Longitudinal impact of IBS-type symptoms on disease activity, healthcare utilization, psychological health, and quality of life in inflammatory bowel disease
Posted on: 6th March 2018
David J. Gracie, P. John Hamlin & Alexander C. Ford
The American Journal of Gastroenterology (2018)
The impact of irritable bowel syndrome (IBS)-type symptoms on the natural history of inflammatory bowel disease (IBD) is uncertain. We aimed to address this in a longitudinal study of secondary care patients.
Longitudinal disease activity was defined by disease flare, escalation of medical therapy, hospitalization, or intestinal resection. The number of investigations performed and clinics attended determined healthcare utilization. Psychological well-being and quality of life were assessed using validated questionnaires. These outcomes were compared over a minimum period of 2 years between patients reporting IBS-type symptoms and patients with quiescent disease, occult inflammation, and active disease at baseline.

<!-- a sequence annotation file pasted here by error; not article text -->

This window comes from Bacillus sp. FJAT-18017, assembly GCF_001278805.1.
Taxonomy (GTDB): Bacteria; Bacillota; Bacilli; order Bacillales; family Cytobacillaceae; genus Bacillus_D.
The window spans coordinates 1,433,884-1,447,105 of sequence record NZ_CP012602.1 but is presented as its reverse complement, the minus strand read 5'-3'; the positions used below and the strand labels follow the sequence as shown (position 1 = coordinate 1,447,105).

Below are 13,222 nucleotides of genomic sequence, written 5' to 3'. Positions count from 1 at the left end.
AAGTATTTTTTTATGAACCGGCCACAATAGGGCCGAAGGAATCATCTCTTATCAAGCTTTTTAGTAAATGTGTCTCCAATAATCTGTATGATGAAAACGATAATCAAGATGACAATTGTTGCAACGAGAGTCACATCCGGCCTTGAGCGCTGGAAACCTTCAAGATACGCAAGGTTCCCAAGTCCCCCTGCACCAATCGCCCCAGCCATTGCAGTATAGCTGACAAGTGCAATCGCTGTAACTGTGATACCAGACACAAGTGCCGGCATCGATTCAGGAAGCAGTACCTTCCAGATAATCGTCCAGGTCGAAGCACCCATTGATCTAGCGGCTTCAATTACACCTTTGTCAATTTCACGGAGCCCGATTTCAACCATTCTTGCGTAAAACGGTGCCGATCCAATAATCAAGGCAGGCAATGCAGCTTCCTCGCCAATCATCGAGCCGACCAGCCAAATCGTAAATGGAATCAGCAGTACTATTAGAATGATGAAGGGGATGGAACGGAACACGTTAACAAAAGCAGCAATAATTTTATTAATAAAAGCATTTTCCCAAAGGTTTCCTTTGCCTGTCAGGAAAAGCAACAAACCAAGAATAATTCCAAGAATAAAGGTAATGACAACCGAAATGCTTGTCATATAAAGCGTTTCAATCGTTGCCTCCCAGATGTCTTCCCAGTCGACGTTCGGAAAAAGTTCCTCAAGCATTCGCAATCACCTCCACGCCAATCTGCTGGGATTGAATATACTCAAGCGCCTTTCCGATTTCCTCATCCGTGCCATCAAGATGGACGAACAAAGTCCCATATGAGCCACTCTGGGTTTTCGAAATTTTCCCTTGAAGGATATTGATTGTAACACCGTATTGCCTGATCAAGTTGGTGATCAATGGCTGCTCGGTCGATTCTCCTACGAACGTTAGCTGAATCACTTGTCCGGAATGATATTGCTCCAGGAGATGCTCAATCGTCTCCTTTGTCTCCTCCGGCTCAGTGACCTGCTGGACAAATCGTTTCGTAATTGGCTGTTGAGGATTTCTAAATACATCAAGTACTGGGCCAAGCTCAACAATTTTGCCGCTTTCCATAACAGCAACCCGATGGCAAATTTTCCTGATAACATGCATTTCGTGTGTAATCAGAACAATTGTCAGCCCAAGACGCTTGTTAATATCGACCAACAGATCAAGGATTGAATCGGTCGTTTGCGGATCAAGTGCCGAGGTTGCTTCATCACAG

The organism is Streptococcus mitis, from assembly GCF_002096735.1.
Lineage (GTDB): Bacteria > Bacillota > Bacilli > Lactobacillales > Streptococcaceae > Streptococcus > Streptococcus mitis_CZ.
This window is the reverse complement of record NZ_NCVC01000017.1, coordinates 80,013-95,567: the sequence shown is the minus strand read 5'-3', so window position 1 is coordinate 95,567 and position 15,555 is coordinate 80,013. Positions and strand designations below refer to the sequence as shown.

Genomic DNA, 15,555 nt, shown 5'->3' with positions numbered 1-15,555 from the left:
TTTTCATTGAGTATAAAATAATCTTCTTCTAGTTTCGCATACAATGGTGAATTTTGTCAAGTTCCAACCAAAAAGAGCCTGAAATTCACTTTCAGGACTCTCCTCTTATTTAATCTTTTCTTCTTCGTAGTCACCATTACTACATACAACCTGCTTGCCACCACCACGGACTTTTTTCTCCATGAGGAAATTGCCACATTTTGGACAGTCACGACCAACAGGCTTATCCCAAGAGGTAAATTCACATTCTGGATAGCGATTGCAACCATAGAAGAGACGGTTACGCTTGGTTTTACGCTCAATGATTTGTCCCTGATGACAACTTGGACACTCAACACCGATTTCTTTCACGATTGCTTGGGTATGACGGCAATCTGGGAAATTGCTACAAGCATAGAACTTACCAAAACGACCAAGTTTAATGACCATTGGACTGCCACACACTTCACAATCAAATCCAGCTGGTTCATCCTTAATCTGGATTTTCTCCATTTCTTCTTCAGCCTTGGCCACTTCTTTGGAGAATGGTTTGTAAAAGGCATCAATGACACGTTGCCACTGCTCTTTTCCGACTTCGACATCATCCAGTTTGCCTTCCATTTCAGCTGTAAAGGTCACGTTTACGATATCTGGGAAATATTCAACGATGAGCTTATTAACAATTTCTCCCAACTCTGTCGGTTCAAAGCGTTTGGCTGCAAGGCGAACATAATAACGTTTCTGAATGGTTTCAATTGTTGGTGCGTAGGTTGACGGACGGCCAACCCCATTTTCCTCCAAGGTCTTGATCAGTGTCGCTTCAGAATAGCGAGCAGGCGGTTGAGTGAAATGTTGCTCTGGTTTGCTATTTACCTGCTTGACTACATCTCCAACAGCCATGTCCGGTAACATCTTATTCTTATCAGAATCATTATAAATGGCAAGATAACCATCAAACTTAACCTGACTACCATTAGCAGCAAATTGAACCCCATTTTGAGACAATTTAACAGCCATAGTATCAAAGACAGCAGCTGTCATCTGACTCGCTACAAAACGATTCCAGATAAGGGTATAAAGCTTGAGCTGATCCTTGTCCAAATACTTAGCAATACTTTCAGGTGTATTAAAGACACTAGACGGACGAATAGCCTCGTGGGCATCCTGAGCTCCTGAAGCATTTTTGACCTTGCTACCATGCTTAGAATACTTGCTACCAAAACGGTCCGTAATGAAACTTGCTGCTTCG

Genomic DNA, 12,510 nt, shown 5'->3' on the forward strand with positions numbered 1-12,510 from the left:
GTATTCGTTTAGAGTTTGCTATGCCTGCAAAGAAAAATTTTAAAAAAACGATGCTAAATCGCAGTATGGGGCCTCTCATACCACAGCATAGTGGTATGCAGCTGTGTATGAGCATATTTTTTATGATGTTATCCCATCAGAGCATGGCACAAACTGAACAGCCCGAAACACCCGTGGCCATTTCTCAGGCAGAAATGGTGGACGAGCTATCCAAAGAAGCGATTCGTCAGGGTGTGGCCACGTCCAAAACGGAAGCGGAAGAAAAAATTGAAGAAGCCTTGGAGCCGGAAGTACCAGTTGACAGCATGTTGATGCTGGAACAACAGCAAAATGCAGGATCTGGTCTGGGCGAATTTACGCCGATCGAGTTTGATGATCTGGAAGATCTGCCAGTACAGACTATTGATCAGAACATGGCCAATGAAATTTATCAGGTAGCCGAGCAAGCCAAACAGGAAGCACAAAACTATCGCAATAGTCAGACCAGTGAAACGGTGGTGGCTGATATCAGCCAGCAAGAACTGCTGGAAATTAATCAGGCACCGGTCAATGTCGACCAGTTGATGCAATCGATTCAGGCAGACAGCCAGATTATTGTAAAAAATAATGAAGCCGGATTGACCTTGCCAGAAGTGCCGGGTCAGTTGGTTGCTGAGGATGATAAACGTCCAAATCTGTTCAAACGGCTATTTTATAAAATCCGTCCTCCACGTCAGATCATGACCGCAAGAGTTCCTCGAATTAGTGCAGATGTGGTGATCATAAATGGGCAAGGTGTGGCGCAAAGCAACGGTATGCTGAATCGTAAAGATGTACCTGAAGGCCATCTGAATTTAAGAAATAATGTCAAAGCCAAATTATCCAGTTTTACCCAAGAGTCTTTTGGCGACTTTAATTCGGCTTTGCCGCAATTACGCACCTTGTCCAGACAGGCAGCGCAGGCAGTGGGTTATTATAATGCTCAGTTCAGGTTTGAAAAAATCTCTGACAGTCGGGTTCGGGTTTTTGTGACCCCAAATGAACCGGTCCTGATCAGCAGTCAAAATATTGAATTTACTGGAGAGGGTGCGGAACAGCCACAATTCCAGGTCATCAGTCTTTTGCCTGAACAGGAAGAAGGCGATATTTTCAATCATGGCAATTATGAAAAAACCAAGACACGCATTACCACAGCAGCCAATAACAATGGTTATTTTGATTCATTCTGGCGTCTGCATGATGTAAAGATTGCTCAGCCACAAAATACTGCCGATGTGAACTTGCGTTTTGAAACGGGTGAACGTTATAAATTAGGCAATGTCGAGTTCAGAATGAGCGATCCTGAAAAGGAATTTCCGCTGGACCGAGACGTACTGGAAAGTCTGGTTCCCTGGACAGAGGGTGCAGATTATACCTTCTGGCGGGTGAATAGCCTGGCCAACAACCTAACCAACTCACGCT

In 360 IBD patients, there were no differences in longitudinal disease activity between patients with IBS-type symptoms and patients with quiescent disease or occult inflammation. Disease flare and escalation of medical therapy was more common in patients with active disease than in patients with IBS-type symptoms (hazard ratio (HR) = 3.16; 95% confidence interval (CI) 1.93–5.19 and HR = 3.24; 95% CI 1.98–5.31, respectively). A greater number of investigations were performed in patients with IBS-type symptoms than quiescent disease (P = 0.008), but not compared with patients with occult inflammation or active disease. Anxiety, depression, and somatization scores at follow up were higher, and quality-of-life scores lower, in patients with IBS-type symptoms when compared with patients with quiescent disease, but were similar to patients with active disease.
IBS-type symptoms in IBD were associated with increased healthcare utilization, psychological comorbidity, reduced quality of life, but not adverse disease activity outcomes during extended follow-up.